London — “I hope they catch the sods who did it,“ said the man who's installing a new floor in my mother-in-law's kitchen. It was just five minutes after news of the bombings had come over the radio, and he was already back to work.
It takes more that a few bombs to shake the British. At the height of the Blitz in September, 1940, German pilots dropped more than 5,000 tons of bombs on London in just one month. Later that year, Coventry was hit by nearly 900 incendiary bombs during a single night alone.
In 1973, the Irish Republican Army detonated 36 bombs in London. The terrorist campaign against the capital continued for nearly three decades and claimed more than 100 lives. I remember taking the Tube through central London on February 9, 1996, the day that a massive truck bomb exploded at Canary Wharf, killing two people and destroying a six-storey building.
It helps, too, that Londoners were expecting to be attacked this time. Eighty-seven Australians died in October, 2002, when a car bomb blew up outside a nightclub in Bali, Indonesia. Nearly 200 people died in March, 2004, when terrorists struck four commuter trains at the height of the morning rush hour in Madrid.
It seems that the United States' allies in the “war on terrorism“ are being targeted one by one. After the Madrid bombings, the chief of the Metropolitan Police warned that a terrorist attack on London was inevitable. With 9,000 British troops fighting alongside U.S. forces in Iraq, it comes as no surprise that he was right.
Prime Minister Tony Blair's government has not overreacted to yesterday's attacks. The army was not called in. The police are describing their work as a criminal investigation. The G8 summit continues at Gleneagles, with Mr. Blair back at the negotiating table after a quick trip to London to check things out.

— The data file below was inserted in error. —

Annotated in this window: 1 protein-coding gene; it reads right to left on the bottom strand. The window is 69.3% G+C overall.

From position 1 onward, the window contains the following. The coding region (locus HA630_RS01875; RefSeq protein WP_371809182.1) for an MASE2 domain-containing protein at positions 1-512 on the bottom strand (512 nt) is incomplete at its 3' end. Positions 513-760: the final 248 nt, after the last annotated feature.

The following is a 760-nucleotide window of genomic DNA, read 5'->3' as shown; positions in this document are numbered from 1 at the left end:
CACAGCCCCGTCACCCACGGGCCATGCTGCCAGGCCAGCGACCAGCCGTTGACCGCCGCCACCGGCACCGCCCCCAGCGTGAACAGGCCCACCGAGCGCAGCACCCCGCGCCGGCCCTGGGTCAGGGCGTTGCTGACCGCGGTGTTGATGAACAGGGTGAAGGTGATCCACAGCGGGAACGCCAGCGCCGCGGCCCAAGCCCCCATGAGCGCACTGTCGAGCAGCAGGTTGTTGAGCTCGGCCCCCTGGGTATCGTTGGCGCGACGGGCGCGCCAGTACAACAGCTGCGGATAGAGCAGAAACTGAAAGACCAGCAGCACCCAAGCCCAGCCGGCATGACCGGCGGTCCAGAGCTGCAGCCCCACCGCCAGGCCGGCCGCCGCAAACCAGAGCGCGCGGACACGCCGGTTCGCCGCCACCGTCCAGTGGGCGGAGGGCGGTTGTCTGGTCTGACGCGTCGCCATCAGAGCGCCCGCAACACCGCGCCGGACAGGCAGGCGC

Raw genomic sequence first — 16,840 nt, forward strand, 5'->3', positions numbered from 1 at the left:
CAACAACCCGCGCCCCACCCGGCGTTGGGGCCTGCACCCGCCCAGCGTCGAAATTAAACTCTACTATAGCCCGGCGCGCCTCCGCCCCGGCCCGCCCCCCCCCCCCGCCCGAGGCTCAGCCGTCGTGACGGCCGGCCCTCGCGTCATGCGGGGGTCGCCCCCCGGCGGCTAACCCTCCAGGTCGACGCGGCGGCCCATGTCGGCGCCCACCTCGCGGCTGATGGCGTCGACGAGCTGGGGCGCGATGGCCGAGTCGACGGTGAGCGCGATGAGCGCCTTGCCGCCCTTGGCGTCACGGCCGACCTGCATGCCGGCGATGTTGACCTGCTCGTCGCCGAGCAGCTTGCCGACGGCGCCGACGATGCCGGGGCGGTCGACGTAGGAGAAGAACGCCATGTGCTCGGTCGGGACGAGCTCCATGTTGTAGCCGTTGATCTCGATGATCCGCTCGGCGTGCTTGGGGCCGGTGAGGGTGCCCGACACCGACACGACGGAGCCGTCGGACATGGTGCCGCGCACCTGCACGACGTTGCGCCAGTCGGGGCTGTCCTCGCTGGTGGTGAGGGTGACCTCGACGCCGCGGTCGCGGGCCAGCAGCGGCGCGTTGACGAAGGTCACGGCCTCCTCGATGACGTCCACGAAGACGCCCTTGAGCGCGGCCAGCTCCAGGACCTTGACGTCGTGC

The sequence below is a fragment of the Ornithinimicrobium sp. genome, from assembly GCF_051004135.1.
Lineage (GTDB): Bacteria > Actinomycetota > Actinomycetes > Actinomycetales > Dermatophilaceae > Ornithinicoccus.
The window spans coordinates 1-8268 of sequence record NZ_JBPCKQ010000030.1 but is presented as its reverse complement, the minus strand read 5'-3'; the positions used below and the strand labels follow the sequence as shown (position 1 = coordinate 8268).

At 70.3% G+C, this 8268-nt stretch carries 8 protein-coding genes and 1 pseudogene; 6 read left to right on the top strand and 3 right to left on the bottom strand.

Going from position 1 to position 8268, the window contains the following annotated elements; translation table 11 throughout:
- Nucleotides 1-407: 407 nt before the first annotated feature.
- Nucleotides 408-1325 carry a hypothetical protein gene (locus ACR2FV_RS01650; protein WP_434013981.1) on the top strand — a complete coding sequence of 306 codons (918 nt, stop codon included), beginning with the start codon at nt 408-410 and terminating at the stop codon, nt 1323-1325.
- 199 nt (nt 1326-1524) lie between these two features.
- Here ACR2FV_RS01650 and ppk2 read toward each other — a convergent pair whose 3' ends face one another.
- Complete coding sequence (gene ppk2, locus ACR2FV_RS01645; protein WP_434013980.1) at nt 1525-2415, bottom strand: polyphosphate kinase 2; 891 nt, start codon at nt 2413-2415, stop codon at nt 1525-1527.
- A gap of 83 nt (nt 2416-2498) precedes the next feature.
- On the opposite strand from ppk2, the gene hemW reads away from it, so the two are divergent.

The Prime Minister's reaction reflects the national mood. My sister-in-law's friends, unable to find a train home after work yesterday, repaired to the pub instead. Within six hours of the attacks, I received an e-mail confirming a lunch meeting on Monday not far from Tavistock Square, where the double-decker bus was blown up.
The Luftwaffe and IRA taught the British an all-important lesson: When you're fighting to defend your way of life, there's no point in giving up your way of life.
Thursday's atrocities confirmed that global terrorism is a serious threat. But it's a threat best answered by cool heads, thorough policing and serious efforts to address the economic and social inequities that feed fanaticism and violence.
Mr. Blair is back at Gleneagles because the British people realize that all of the world's biggest problems – terrorism, civil strife, poverty, disease, environmental degradation and climate change – are inextricably linked. He returns to Scotland with a greatly strengthened negotiating position, as a leader of a nation under attack that refuses to be cowed. And the Prime Minister is not alone: Most other Londoners are back at work today, too.
Michael Byers holds the Canada Research Chair in Global Politics and International Law at the University of British Columbia. He is the author of War Law.